Or consider what James writes when he exhorts his readers with the connection between passionate feelings and quarrels: “What causes quarrels and what causes fights among you? Is it not this, that your passions are at war within you?” (James 4:1)

Disarming the negative reactions

Feelings give us a real-time opportunity to change the conflict story. Facing them, like opening the tiger’s cave door, can be a vulnerable and terrifying experience, but staring those negative feelings in the face is the very action that disarms the reaction. 

Reactions, while they can feel too intense, can be managed. We are not powerless to them. The feelings that rise up in the midst of conflict, like tigers, may be powerful, even potentially lethal for a marriage. Yet facing them can become a crucial moment to disarm their power by looking them in the eye and learning to live with them. We can disarm them by tending to their character, their connections and their counsel. 

By engaging the taming process, we need to name our feelings to identify their character. A list of feeling words may help to prompt your new way of thinking: 

  • Abandoned
  • Alone
  • Controlled
  • Disappointed
  • Disrespected
  • Helpless
  • Humiliated
  • Inadequate
  • Misunderstood
  • Unimportant 
  • Unwanted 

Which word describes how the feeling sits, how it influences your heart, how it pulls you to an action? Understanding the association between the word and emotional experience that triggered that feeling will help you be more in control of your feeling, rather than controlled by it

Our feelings have connections to them. Some connections are many years old and some are incredibly powerful. Examine the connection for the source of its power. Early experiences of childhood when vulnerability is very tender can allow a feeling to be etched deep within us. Traumatic events, even though we have lived with them for years, can pack a punch within a feeling. Take some quiet moments to sift through memories that come from sitting with your feeling. It can be scary – especially if you’ve never given space to process those deep memories you have that are attached to those feelings – but taking the time to face them and understand them will give you power over them. 

When you can face the feeling for the counsel it contains, you can take a 180-degree turn from reacting. What does the feeling stand for? What does it protect? What want within me does the feeling pull me toward? Am I turning down the volume of the feeling enough to be able to listen? These are the movements our feelings can take when we let them speak. 

By creating space between your feelings and your reactions, you will not only give yourself opportunity to understand your feelings, you can also seek to better understand your spouse. 

However, the only way you will be both be able to share those vulnerable memories attached to those feelings is when you feel safe with each other. Intimacy has no chance if either of you are feeling emotionally threatened. That’s why we need to learn to tame our own emotions by understanding our own negative reactions first.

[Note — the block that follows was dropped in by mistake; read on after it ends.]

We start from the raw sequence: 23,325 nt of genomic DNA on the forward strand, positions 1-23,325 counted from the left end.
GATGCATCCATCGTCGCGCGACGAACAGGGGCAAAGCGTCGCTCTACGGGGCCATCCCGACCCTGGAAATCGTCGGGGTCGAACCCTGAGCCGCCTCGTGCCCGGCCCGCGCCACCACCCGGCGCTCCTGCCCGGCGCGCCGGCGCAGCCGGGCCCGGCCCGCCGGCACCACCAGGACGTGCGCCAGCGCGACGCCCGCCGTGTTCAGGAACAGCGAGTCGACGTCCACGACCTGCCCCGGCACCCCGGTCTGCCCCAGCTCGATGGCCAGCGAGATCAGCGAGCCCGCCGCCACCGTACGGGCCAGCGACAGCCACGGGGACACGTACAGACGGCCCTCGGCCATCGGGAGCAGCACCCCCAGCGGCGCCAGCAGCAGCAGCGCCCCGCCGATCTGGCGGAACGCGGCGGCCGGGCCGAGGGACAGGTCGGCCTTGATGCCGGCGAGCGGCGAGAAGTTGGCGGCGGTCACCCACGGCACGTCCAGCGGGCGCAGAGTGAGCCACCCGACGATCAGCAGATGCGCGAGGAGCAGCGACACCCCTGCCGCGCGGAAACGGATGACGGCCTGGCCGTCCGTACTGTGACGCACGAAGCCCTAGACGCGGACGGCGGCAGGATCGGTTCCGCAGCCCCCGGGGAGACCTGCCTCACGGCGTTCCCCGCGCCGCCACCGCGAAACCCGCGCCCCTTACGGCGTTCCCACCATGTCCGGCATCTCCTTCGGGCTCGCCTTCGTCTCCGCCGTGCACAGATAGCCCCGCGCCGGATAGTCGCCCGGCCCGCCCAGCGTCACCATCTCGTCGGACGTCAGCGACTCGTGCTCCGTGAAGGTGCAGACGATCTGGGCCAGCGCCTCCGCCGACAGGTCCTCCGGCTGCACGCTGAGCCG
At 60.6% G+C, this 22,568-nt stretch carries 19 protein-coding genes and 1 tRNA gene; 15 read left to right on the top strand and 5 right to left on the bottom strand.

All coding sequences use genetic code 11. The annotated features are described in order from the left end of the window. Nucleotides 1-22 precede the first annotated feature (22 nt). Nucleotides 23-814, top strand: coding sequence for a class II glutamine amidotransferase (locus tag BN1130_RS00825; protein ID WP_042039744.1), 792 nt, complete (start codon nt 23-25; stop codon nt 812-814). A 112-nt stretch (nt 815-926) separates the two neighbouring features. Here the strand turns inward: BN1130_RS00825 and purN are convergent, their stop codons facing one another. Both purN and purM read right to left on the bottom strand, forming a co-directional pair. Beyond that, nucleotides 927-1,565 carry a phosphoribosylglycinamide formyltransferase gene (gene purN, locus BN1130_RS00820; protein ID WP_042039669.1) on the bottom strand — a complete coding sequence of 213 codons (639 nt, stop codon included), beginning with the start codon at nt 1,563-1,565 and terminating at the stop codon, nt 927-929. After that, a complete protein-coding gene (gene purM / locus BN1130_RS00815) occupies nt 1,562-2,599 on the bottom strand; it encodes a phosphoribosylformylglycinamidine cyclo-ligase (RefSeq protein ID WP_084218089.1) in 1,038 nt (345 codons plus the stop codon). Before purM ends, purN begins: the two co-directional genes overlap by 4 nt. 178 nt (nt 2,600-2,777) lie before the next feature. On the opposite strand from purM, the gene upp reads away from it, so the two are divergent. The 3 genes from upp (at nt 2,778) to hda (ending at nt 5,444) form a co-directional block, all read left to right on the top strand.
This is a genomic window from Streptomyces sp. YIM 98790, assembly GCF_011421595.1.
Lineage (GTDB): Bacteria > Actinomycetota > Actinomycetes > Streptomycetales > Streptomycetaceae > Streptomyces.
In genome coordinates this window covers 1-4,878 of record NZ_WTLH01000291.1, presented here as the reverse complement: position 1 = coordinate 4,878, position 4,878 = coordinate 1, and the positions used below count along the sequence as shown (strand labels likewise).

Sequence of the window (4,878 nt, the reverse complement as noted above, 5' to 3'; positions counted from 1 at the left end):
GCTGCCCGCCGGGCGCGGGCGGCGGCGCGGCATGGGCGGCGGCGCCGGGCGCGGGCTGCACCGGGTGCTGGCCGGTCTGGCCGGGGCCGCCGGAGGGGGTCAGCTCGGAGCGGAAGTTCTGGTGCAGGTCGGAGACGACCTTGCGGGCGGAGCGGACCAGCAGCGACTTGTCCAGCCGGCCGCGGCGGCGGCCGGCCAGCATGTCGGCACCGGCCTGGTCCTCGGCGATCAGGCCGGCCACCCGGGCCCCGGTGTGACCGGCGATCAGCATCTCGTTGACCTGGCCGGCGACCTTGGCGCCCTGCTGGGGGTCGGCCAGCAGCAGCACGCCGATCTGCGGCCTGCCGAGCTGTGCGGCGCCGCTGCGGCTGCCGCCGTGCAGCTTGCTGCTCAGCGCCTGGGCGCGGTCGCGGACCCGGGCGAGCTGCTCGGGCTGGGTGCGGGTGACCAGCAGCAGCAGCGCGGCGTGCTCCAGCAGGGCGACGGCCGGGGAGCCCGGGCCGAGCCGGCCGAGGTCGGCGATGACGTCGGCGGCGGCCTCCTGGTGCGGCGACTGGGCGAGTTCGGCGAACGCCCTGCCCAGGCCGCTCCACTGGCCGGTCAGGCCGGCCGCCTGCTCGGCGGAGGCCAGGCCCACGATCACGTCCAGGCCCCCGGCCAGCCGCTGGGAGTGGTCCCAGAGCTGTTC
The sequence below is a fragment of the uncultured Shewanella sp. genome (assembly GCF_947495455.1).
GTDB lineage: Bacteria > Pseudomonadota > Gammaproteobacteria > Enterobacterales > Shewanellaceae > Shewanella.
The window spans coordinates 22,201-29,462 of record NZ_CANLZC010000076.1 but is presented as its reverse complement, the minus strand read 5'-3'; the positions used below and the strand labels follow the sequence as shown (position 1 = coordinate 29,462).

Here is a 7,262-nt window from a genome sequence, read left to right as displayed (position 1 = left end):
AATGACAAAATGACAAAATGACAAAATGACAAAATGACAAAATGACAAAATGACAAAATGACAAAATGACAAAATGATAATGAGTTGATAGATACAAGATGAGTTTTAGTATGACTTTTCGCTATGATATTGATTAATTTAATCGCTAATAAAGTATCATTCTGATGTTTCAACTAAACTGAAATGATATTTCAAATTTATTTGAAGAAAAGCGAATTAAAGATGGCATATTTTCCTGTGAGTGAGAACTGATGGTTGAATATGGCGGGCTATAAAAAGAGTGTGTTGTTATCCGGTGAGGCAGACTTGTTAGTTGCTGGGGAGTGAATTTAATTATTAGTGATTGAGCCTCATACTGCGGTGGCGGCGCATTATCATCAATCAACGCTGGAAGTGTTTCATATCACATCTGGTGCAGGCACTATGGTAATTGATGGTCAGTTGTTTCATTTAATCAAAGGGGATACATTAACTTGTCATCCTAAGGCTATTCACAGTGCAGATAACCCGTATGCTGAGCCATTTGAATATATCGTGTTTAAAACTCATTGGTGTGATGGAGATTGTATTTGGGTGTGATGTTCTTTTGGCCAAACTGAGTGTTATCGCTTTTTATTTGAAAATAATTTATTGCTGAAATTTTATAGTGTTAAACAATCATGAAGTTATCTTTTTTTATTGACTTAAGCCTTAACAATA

Life with healthy conflict 

Avoidance and reactivity imprison us within our marriage. Fear can cripple our energy. Hardened hearts create sinkholes within. It does not need to be this way. Hope has a strategy for another kind of approach to conflict. 

When we can identify our feelings – even the negative ones – and deepen our understanding of why we’re feeling it and what that feeling wants to teach us, we don’t need to be afraid of experiencing conflict. A well-managed relational life as a couple is one that has a healthy view of conflict rooted in the well-managed emotional lives as individuals.

Conflict, when handled with emotional maturity and care, can lead us to experience connection with our spouse, instead of feeling distanced and lonely. When we work through the wide range of feelings within our marriage, our intimacy is strengthened. The tiger is tamed. And the marriage reaches new depths of meaning. 

If you’re struggling in this process, you’re not alone. Many couples need additional help to give space to their negative feelings and find a path to healthy conflict and deeper understanding. Our in-house counselling team offers a free, one-time phone counselling consultation. We can also refer you to a trusted counsellor in your area or direct you to our Hope Restored marriage intensives. Call us at 1.800.661.9800 to learn more. 


Tom Peters has been nurturing his passion for helping others over a 35-year journey. Tom earned his MA in Counselling Psychology and in addition to developing a private practice, Tom is a practicing counselling supervisor and a member of the College of Registered Psychotherapists of Ontario. He is currently one of Focus on the Family Canada's Hope Restored marriage therapists. Tom and his wife recently celebrated 29 years of marriage. They are parents to two married daughters and one son, and recently became grandparents.




© 2021 Focus on the Family (Canada) Association. All rights reserved.